November 22, 1866, Robert Houston won the heart and hand of Miss Ellen Brahan, (daughter of Major Robert Weekly Brahan for whom the Masonic Lodge of La Vernia is named.) To the couple were born eight children; Mattie Anville Houston (1867-1876); Mary H. "Mamie" (1869-1958), wife of T. C. McDaniel, Floresville; Roberta B., wife of W. E. Smith, San Antonio; William Sledge Houston (1875-1942) married Miss Annie Brooks and lived at Somerville; Ross W. Houston (1877-1906) married Miss Ossie Trawek; Nell C. Houston (1882-1913); Hal Brahan Houston (1884-1958) married Miss Ella Taylor; and Alma Gertrude (1887-1978) wife of Henry Montgomery, residing in Houston.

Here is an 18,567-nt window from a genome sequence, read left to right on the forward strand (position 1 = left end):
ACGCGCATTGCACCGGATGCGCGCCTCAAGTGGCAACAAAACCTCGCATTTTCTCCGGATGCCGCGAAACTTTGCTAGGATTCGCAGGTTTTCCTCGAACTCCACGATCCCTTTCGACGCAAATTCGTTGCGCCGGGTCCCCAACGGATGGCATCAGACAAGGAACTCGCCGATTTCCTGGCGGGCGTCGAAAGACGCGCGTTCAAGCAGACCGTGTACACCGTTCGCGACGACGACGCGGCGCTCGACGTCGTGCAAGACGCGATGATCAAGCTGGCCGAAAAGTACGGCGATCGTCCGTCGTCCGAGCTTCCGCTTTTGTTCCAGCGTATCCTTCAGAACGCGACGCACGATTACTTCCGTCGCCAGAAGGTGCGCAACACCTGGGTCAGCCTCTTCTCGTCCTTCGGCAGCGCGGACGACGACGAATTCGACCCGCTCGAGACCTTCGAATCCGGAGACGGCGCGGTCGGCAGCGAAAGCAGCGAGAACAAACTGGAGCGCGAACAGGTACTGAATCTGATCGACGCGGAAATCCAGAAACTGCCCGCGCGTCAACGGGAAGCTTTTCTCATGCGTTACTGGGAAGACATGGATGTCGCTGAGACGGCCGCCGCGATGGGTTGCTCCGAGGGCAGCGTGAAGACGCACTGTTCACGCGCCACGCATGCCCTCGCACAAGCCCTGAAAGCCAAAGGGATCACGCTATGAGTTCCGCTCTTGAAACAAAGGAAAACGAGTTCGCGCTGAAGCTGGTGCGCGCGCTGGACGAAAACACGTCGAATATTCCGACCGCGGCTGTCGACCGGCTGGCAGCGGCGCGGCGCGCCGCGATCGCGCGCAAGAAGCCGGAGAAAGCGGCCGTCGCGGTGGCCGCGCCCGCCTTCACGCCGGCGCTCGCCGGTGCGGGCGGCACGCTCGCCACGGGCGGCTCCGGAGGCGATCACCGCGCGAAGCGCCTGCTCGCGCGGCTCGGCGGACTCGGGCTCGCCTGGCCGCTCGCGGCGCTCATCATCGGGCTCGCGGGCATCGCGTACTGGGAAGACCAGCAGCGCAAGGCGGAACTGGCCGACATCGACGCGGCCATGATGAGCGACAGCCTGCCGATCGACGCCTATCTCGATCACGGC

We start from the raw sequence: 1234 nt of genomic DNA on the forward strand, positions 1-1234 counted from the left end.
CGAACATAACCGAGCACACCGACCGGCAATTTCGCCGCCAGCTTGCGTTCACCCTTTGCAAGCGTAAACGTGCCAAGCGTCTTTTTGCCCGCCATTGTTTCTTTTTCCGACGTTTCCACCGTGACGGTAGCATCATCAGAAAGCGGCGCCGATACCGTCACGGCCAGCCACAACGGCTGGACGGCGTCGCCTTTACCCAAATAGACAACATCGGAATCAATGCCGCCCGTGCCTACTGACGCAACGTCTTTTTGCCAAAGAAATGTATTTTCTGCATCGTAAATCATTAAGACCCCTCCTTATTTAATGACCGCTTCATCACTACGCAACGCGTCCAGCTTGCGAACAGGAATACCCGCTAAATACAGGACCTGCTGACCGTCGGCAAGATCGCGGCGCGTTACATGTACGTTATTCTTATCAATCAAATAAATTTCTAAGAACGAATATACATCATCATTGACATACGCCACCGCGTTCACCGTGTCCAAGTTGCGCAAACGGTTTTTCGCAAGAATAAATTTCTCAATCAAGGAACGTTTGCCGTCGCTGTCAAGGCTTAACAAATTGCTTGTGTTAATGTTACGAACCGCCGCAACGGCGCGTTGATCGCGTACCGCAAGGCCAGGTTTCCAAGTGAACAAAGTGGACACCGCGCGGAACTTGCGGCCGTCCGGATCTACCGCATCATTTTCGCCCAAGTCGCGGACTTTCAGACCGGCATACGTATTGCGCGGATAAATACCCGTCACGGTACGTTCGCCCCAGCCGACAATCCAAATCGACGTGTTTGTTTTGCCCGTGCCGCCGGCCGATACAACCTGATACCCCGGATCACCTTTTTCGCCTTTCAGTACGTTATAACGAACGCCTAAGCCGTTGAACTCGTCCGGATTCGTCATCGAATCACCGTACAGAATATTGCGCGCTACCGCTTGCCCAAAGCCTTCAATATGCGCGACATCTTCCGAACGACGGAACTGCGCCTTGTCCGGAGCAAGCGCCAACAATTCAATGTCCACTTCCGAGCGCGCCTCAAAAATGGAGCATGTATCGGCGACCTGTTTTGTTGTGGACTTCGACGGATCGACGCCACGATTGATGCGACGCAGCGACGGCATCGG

Mr. Houston continued to farm and raise cattle and horses until his children got to an age when they must have the advantage of the best schools and then he moved to Floresville, and in the same or following year, was elected sheriff of the county. The fact that he held that office for three or more terms, is evidence that he was a most efficient officer. Indeed, without disparagement to his predecessors and successors, it may be said that he was the most thoroughly efficient sheriff that Wilson County has ever had. 
While performing his official duties well and faithfully, he yet found time to aid all with his money, influence and labor in the betterment of the schools of Floresville. To him we are indebted more than to any other person for the Academy which was the nucleus for the magnificent high school 
building of which we are now so proud.